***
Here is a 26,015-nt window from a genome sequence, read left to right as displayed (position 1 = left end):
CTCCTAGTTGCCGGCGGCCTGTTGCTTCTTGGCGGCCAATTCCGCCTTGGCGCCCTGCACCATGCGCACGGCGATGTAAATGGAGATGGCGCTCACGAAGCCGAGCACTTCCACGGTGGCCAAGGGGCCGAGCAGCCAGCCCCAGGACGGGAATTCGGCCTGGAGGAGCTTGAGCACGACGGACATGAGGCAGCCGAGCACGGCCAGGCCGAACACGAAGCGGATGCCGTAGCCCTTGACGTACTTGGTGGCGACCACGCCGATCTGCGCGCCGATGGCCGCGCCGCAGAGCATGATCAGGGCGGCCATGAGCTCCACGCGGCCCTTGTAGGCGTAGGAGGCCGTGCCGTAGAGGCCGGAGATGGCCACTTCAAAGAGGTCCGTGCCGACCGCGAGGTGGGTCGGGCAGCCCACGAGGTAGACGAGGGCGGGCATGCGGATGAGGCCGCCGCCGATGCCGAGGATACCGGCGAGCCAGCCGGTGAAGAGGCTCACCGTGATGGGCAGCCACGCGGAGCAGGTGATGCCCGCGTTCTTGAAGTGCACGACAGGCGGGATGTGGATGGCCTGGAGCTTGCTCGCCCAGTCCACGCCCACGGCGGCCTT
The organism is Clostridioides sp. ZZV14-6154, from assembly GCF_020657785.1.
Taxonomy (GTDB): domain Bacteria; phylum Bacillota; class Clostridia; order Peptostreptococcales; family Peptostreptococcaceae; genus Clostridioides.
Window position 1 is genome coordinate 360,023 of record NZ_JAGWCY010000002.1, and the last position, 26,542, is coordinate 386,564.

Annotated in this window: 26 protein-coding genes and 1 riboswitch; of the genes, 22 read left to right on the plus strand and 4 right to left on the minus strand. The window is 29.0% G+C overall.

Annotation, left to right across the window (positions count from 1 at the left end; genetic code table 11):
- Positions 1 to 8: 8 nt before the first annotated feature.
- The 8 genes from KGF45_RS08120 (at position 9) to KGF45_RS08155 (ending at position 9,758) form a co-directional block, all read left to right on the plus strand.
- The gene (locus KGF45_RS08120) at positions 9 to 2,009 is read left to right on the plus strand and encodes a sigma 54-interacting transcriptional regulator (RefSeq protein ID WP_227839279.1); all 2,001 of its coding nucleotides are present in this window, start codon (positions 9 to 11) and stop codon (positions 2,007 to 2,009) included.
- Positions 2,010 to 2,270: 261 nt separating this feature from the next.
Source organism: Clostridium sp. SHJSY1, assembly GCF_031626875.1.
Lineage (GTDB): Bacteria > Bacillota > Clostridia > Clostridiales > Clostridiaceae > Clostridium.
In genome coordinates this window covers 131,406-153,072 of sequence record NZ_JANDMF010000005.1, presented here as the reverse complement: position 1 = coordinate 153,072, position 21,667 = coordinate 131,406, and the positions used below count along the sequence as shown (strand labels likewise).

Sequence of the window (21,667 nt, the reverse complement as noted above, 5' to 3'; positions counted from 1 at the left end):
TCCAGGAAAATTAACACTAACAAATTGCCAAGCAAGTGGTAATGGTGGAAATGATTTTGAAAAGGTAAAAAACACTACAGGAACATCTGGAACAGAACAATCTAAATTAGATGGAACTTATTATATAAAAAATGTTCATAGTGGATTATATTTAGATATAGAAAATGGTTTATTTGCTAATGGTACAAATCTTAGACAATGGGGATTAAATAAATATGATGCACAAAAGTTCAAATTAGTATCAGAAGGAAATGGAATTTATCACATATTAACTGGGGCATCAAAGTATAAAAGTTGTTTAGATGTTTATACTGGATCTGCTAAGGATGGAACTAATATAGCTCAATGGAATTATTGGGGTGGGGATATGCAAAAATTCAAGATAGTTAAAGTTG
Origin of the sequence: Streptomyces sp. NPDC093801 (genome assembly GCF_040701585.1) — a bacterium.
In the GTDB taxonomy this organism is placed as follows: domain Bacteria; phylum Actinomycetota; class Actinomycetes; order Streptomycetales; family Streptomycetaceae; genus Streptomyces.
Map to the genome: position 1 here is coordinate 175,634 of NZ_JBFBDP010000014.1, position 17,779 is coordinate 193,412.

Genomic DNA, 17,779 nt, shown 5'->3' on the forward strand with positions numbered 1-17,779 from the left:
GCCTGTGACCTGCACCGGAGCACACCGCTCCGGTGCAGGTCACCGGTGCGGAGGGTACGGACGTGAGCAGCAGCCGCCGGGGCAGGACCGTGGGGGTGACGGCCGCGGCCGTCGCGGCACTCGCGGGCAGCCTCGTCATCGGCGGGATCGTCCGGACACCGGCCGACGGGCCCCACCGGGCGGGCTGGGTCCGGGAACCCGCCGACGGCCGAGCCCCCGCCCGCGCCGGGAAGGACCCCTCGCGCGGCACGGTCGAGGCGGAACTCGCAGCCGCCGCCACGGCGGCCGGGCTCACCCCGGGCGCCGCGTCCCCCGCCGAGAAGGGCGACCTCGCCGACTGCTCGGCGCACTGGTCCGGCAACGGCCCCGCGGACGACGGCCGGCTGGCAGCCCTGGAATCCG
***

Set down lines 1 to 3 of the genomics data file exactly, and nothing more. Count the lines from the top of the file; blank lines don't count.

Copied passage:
Here is a 26,015-nt window from a genome sequence, read left to right as displayed (position 1 = left end):
CTCCTAGTTGCCGGCGGCCTGTTGCTTCTTGGCGGCCAATTCCGCCTTGGCGCCCTGCACCATGCGCACGGCGATGTAAATGGAGATGGCGCTCACGAAGCCGAGCACTTCCACGGTGGCCAAGGGGCCGAGCAGCCAGCCCCAGGACGGGAATTCGGCCTGGAGGAGCTTGAGCACGACGGACATGAGGCAGCCGAGCACGGCCAGGCCGAACACGAAGCGGATGCCGTAGCCCTTGACGTACTTGGTGGCGACCACGCCGATCTGCGCGCCGATGGCCGCGCCGCAGAGCATGATCAGGGCGGCCATGAGCTCCACGCGGCCCTTGTAGGCGTAGGAGGCCGTGCCGTAGAGGCCGGAGATGGCCACTTCAAAGAGGTCCGTGCCGACCGCGAGGTGGGTCGGGCAGCCCACGAGGTAGACGAGGGCGGGCATGCGGATGAGGCCGCCGCCGATGCCGAGGATACCGGCGAGCCAGCCGGTGAAGAGGCTCACCGTGATGGGCAGCCACGCGGAGCAGGTGATGCCCGCGTTCTTGAAGTGCACGACAGGCGGGATGTGGATGGCCTGGAGCTTGCTCGCCCAGTCCACGCCCACGGCGGCCTT
The organism is Clostridioides sp. ZZV14-6154, from assembly GCF_020657785.1.